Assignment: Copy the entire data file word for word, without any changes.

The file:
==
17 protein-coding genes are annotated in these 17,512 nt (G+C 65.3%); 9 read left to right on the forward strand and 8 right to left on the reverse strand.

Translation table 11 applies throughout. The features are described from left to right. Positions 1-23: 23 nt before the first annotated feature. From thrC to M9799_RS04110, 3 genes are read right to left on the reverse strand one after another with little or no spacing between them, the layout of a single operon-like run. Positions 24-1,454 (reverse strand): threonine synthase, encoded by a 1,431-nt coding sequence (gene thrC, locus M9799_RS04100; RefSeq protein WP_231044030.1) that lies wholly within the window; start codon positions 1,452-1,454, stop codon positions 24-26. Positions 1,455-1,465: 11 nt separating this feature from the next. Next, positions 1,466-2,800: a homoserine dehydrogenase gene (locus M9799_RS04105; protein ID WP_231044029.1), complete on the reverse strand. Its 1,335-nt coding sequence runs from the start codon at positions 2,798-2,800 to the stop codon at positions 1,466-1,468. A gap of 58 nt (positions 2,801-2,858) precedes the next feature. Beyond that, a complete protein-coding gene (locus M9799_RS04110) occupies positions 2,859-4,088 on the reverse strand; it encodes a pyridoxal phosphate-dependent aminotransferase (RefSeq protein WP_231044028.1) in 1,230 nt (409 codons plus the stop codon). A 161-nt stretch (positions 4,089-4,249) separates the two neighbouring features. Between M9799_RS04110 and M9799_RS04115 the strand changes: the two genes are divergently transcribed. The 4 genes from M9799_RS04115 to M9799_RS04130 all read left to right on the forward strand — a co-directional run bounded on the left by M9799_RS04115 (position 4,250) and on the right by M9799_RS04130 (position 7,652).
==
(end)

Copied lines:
17 protein-coding genes are annotated in these 17,512 nt (G+C 65.3%); 9 read left to right on the forward strand and 8 right to left on the reverse strand.

Translation table 11 applies throughout. The features are described from left to right. Positions 1-23: 23 nt before the first annotated feature. From thrC to M9799_RS04110, 3 genes are read right to left on the reverse strand one after another with little or no spacing between them, the layout of a single operon-like run. Positions 24-1,454 (reverse strand): threonine synthase, encoded by a 1,431-nt coding sequence (gene thrC, locus M9799_RS04100; RefSeq protein WP_231044030.1) that lies wholly within the window; start codon positions 1,452-1,454, stop codon positions 24-26. Positions 1,455-1,465: 11 nt separating this feature from the next. Next, positions 1,466-2,800: a homoserine dehydrogenase gene (locus M9799_RS04105; protein ID WP_231044029.1), complete on the reverse strand. Its 1,335-nt coding sequence runs from the start codon at positions 2,798-2,800 to the stop codon at positions 1,466-1,468. A gap of 58 nt (positions 2,801-2,858) precedes the next feature. Beyond that, a complete protein-coding gene (locus M9799_RS04110) occupies positions 2,859-4,088 on the reverse strand; it encodes a pyridoxal phosphate-dependent aminotransferase (RefSeq protein WP_231044028.1) in 1,230 nt (409 codons plus the stop codon). A 161-nt stretch (positions 4,089-4,249) separates the two neighbouring features. Between M9799_RS04110 and M9799_RS04115 the strand changes: the two genes are divergently transcribed. The 4 genes from M9799_RS04115 to M9799_RS04130 all read left to right on the forward strand — a co-directional run bounded on the left by M9799_RS04115 (position 4,250) and on the right by M9799_RS04130 (position 7,652).